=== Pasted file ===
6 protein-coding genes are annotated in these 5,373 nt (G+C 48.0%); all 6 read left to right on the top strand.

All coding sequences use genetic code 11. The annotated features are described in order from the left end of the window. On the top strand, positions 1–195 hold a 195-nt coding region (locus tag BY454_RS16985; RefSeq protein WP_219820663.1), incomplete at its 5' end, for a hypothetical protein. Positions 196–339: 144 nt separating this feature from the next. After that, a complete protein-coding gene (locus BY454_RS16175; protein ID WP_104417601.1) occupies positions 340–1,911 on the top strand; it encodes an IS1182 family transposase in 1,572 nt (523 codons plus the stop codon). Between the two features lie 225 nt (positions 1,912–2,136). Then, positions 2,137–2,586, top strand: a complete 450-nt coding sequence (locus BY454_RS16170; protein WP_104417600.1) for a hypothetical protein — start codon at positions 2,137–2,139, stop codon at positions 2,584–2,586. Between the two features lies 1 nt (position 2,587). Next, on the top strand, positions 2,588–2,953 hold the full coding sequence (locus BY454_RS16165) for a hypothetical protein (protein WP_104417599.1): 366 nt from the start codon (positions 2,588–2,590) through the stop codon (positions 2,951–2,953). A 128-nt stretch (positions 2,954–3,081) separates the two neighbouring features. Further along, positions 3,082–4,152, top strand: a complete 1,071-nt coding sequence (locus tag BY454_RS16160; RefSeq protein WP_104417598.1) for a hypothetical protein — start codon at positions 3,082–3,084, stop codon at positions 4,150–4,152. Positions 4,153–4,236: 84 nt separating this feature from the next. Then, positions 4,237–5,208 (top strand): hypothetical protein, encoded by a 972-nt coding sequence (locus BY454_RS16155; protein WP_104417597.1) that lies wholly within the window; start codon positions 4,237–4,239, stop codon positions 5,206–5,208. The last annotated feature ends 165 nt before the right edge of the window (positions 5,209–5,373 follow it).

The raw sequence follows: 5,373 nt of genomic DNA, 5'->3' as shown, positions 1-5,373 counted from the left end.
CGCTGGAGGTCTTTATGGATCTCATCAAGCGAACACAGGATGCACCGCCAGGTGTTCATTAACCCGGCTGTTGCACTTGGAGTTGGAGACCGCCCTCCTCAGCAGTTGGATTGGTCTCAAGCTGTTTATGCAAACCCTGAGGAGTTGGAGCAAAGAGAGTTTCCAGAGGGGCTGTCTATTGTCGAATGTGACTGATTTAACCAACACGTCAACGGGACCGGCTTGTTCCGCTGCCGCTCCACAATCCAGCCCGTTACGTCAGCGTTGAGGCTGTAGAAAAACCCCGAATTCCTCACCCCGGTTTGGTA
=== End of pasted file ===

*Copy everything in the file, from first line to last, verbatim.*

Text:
6 protein-coding genes are annotated in these 5,373 nt (G+C 48.0%); all 6 read left to right on the top strand.

All coding sequences use genetic code 11. The annotated features are described in order from the left end of the window. On the top strand, positions 1–195 hold a 195-nt coding region (locus tag BY454_RS16985; RefSeq protein WP_219820663.1), incomplete at its 5' end, for a hypothetical protein. Positions 196–339: 144 nt separating this feature from the next. After that, a complete protein-coding gene (locus BY454_RS16175; protein ID WP_104417601.1) occupies positions 340–1,911 on the top strand; it encodes an IS1182 family transposase in 1,572 nt (523 codons plus the stop codon). Between the two features lie 225 nt (positions 1,912–2,136). Then, positions 2,137–2,586, top strand: a complete 450-nt coding sequence (locus BY454_RS16170; protein WP_104417600.1) for a hypothetical protein — start codon at positions 2,137–2,139, stop codon at positions 2,584–2,586. Between the two features lies 1 nt (position 2,587). Next, on the top strand, positions 2,588–2,953 hold the full coding sequence (locus BY454_RS16165) for a hypothetical protein (protein WP_104417599.1): 366 nt from the start codon (positions 2,588–2,590) through the stop codon (positions 2,951–2,953). A 128-nt stretch (positions 2,954–3,081) separates the two neighbouring features. Further along, positions 3,082–4,152, top strand: a complete 1,071-nt coding sequence (locus tag BY454_RS16160; RefSeq protein WP_104417598.1) for a hypothetical protein — start codon at positions 3,082–3,084, stop codon at positions 4,150–4,152. Positions 4,153–4,236: 84 nt separating this feature from the next. Then, positions 4,237–5,208 (top strand): hypothetical protein, encoded by a 972-nt coding sequence (locus BY454_RS16155; protein WP_104417597.1) that lies wholly within the window; start codon positions 4,237–4,239, stop codon positions 5,206–5,208. The last annotated feature ends 165 nt before the right edge of the window (positions 5,209–5,373 follow it).

The raw sequence follows: 5,373 nt of genomic DNA, 5'->3' as shown, positions 1-5,373 counted from the left end.
CGCTGGAGGTCTTTATGGATCTCATCAAGCGAACACAGGATGCACCGCCAGGTGTTCATTAACCCGGCTGTTGCACTTGGAGTTGGAGACCGCCCTCCTCAGCAGTTGGATTGGTCTCAAGCTGTTTATGCAAACCCTGAGGAGTTGGAGCAAAGAGAGTTTCCAGAGGGGCTGTCTATTGTCGAATGTGACTGATTTAACCAACACGTCAACGGGACCGGCTTGTTCCGCTGCCGCTCCACAATCCAGCCCGTTACGTCAGCGTTGAGGCTGTAGAAAAACCCCGAATTCCTCACCCCGGTTTGGTA